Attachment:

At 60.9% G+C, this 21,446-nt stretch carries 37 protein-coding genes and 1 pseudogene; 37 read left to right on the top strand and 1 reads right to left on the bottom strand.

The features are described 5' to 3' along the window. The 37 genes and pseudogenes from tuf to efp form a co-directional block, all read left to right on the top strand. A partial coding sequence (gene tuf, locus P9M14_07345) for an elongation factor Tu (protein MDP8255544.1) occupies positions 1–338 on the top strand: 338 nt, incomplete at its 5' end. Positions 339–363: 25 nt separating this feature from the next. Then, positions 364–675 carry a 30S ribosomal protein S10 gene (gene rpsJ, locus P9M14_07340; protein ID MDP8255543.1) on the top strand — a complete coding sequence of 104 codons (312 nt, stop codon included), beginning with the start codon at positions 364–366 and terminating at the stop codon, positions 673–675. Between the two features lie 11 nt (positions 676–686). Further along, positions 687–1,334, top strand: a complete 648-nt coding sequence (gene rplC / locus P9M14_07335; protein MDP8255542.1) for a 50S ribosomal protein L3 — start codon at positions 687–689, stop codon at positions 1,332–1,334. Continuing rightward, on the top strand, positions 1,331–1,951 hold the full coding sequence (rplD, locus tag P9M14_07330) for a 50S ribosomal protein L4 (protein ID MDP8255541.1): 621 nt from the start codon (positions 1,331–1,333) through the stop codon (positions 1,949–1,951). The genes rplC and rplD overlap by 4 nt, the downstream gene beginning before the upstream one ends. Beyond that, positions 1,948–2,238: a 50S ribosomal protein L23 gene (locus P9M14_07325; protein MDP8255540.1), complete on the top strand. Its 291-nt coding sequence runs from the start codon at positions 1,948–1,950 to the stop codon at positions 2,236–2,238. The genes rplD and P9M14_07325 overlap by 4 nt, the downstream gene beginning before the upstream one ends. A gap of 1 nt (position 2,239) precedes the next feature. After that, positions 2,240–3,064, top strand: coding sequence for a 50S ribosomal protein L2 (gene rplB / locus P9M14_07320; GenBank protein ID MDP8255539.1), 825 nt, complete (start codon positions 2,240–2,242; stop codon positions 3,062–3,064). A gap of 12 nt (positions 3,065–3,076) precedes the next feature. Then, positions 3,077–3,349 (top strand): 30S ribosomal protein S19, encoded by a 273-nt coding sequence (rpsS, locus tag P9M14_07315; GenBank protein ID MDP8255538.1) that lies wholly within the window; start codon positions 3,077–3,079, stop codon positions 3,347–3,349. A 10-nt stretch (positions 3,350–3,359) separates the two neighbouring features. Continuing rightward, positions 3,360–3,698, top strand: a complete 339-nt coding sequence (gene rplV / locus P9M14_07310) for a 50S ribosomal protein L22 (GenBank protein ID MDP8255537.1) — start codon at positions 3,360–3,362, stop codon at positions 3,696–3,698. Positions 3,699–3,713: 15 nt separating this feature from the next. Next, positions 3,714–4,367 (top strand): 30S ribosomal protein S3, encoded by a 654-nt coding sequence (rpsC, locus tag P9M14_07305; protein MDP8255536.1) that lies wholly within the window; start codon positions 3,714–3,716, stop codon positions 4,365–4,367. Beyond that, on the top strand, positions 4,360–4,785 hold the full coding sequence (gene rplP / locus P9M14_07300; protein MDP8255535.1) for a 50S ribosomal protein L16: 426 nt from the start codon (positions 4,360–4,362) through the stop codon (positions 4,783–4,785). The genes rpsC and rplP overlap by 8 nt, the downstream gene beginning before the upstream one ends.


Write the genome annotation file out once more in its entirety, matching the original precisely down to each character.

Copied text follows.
At 60.9% G+C, this 21,446-nt stretch carries 37 protein-coding genes and 1 pseudogene; 37 read left to right on the top strand and 1 reads right to left on the bottom strand.

The features are described 5' to 3' along the window. The 37 genes and pseudogenes from tuf to efp form a co-directional block, all read left to right on the top strand. A partial coding sequence (gene tuf, locus P9M14_07345) for an elongation factor Tu (protein MDP8255544.1) occupies positions 1–338 on the top strand: 338 nt, incomplete at its 5' end. Positions 339–363: 25 nt separating this feature from the next. Then, positions 364–675 carry a 30S ribosomal protein S10 gene (gene rpsJ, locus P9M14_07340; protein ID MDP8255543.1) on the top strand — a complete coding sequence of 104 codons (312 nt, stop codon included), beginning with the start codon at positions 364–366 and terminating at the stop codon, positions 673–675. Between the two features lie 11 nt (positions 676–686). Further along, positions 687–1,334, top strand: a complete 648-nt coding sequence (gene rplC / locus P9M14_07335; protein MDP8255542.1) for a 50S ribosomal protein L3 — start codon at positions 687–689, stop codon at positions 1,332–1,334. Continuing rightward, on the top strand, positions 1,331–1,951 hold the full coding sequence (rplD, locus tag P9M14_07330) for a 50S ribosomal protein L4 (protein ID MDP8255541.1): 621 nt from the start codon (positions 1,331–1,333) through the stop codon (positions 1,949–1,951). The genes rplC and rplD overlap by 4 nt, the downstream gene beginning before the upstream one ends. Beyond that, positions 1,948–2,238: a 50S ribosomal protein L23 gene (locus P9M14_07325; protein MDP8255540.1), complete on the top strand. Its 291-nt coding sequence runs from the start codon at positions 1,948–1,950 to the stop codon at positions 2,236–2,238. The genes rplD and P9M14_07325 overlap by 4 nt, the downstream gene beginning before the upstream one ends. A gap of 1 nt (position 2,239) precedes the next feature. After that, positions 2,240–3,064, top strand: coding sequence for a 50S ribosomal protein L2 (gene rplB / locus P9M14_07320; GenBank protein ID MDP8255539.1), 825 nt, complete (start codon positions 2,240–2,242; stop codon positions 3,062–3,064). A gap of 12 nt (positions 3,065–3,076) precedes the next feature. Then, positions 3,077–3,349 (top strand): 30S ribosomal protein S19, encoded by a 273-nt coding sequence (rpsS, locus tag P9M14_07315; GenBank protein ID MDP8255538.1) that lies wholly within the window; start codon positions 3,077–3,079, stop codon positions 3,347–3,349. A 10-nt stretch (positions 3,350–3,359) separates the two neighbouring features. Continuing rightward, positions 3,360–3,698, top strand: a complete 339-nt coding sequence (gene rplV / locus P9M14_07310) for a 50S ribosomal protein L22 (GenBank protein ID MDP8255537.1) — start codon at positions 3,360–3,362, stop codon at positions 3,696–3,698. Positions 3,699–3,713: 15 nt separating this feature from the next. Next, positions 3,714–4,367 (top strand): 30S ribosomal protein S3, encoded by a 654-nt coding sequence (rpsC, locus tag P9M14_07305; protein MDP8255536.1) that lies wholly within the window; start codon positions 3,714–3,716, stop codon positions 4,365–4,367. Beyond that, on the top strand, positions 4,360–4,785 hold the full coding sequence (gene rplP / locus P9M14_07300; protein MDP8255535.1) for a 50S ribosomal protein L16: 426 nt from the start codon (positions 4,360–4,362) through the stop codon (positions 4,783–4,785). The genes rpsC and rplP overlap by 8 nt, the downstream gene beginning before the upstream one ends.